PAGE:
More than '400 people' went to a quarry last night during the heatwave 'without consideration of the risk', police have said.

Yesterday, Monday, July 18, officers were called to the Jamestone Quarry in Haslingden, where reports of more than 400 people attending the site gathered without consideration for the risks.

It comes as repeated warnings are being made about swimming in open water during the heatwave after numerous men and boys have drowned over the past 10 days after getting into difficulties in canals, lakes and quarries.

Officers handed out more than 25 fixed penalty notices to vehicles blocking, or obstructing traffic in Grane Road, Haslingden, and extra patrols will also be in place this afternoon from the neighbourhood teams over in Rossendale, alongside officers from TacOps to deal with any anti-social or criminal behaviour that occurs.

Lancashire Fire and Rescue Service will also be at Jamestone Quarry to divert people away from the area and give water safety messaging.  

Sgt Craig Leech said: “With the warmer weather brings a large number of people over to Haslingden, as they will have no doubt heard about the Jamestone Quarry we have here.

"However, as a result of that we see an increase in parking along Grane Road which not only is anti-social, but is a danger to other road users.

“The quarry is also privately owned land, which without expressed permission from the landowner is a trespassing risk.

“We know that people may not agree with us, but two teenagers have died in the North West in the last two weeks.

"So we can keep people safe, patrols will be increased in warmer weather between ourselves in neighbourhood and TacOps and we will be taking action to try and stop another death from happening – even if it’s an unpopular opinion – we ask residents and visitors to not take the risk.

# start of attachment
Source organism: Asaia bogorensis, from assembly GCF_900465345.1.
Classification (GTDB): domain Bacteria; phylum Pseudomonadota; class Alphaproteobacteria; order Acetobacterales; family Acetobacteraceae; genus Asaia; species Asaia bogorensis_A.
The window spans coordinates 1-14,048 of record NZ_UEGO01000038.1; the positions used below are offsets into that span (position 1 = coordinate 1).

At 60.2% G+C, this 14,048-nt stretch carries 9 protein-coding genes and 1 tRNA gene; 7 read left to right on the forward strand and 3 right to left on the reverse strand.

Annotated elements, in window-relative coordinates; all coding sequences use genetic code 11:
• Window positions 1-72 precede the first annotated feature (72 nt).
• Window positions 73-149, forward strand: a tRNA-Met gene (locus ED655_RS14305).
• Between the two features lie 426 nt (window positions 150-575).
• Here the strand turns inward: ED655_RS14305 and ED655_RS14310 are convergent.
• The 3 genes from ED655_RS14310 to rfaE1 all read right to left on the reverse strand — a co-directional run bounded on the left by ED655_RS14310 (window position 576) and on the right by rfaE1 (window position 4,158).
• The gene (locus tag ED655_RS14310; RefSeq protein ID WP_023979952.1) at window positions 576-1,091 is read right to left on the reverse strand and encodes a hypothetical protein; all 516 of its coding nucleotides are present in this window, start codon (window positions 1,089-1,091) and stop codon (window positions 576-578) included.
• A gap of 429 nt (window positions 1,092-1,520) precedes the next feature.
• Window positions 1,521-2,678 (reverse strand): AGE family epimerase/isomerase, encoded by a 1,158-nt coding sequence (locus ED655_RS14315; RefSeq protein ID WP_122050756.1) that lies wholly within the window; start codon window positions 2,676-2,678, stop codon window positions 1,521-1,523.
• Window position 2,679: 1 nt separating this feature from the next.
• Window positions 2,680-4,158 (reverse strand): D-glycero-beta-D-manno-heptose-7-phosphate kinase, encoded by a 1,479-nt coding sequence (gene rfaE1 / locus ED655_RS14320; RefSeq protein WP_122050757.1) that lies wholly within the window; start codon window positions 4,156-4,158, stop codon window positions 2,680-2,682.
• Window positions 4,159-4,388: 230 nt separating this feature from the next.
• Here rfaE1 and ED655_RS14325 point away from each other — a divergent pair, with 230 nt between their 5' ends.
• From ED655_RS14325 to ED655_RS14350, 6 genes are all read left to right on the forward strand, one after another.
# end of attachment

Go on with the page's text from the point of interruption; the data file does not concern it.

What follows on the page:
"One dip in the water could cost you, or your child their life and it is not worth it.”

READ MORE: Two taken to hospital after getting into difficulty in the water

Head of Prevention for LFRS, Mark Hutton, added: “There are many hidden dangers of swimming in open water.

"The shock of cold water can get even strong swimmers into difficulty, it doesn’t matter how fit and healthy you are, the water is always stronger.

"The water can be deep, submerged objects may not be visible and it’s difficult to estimate the depth before you get in.

"Whilst swimmers may be able to enter the water, there are not always suitable places to climb out.

“Finally, we urge parents to have conversations with their teenage children about water safety. There are materials available on the Royal Life Saving Society’s website to help parents learn more about water safety.”

This comes after two young boys are in hospital after being rescued from the water at Blackpool pier yesterday evening.

Police said the 14-year-old boy is in a critical but stable condition at Alder Hey Children’s Hospital in Liverpool and the 12-year-old is at Blackpool Victoria Hospital where he is described as poorly, but not critical.

Earlier this month a boy drowned while swimming in a quarry near Wigan.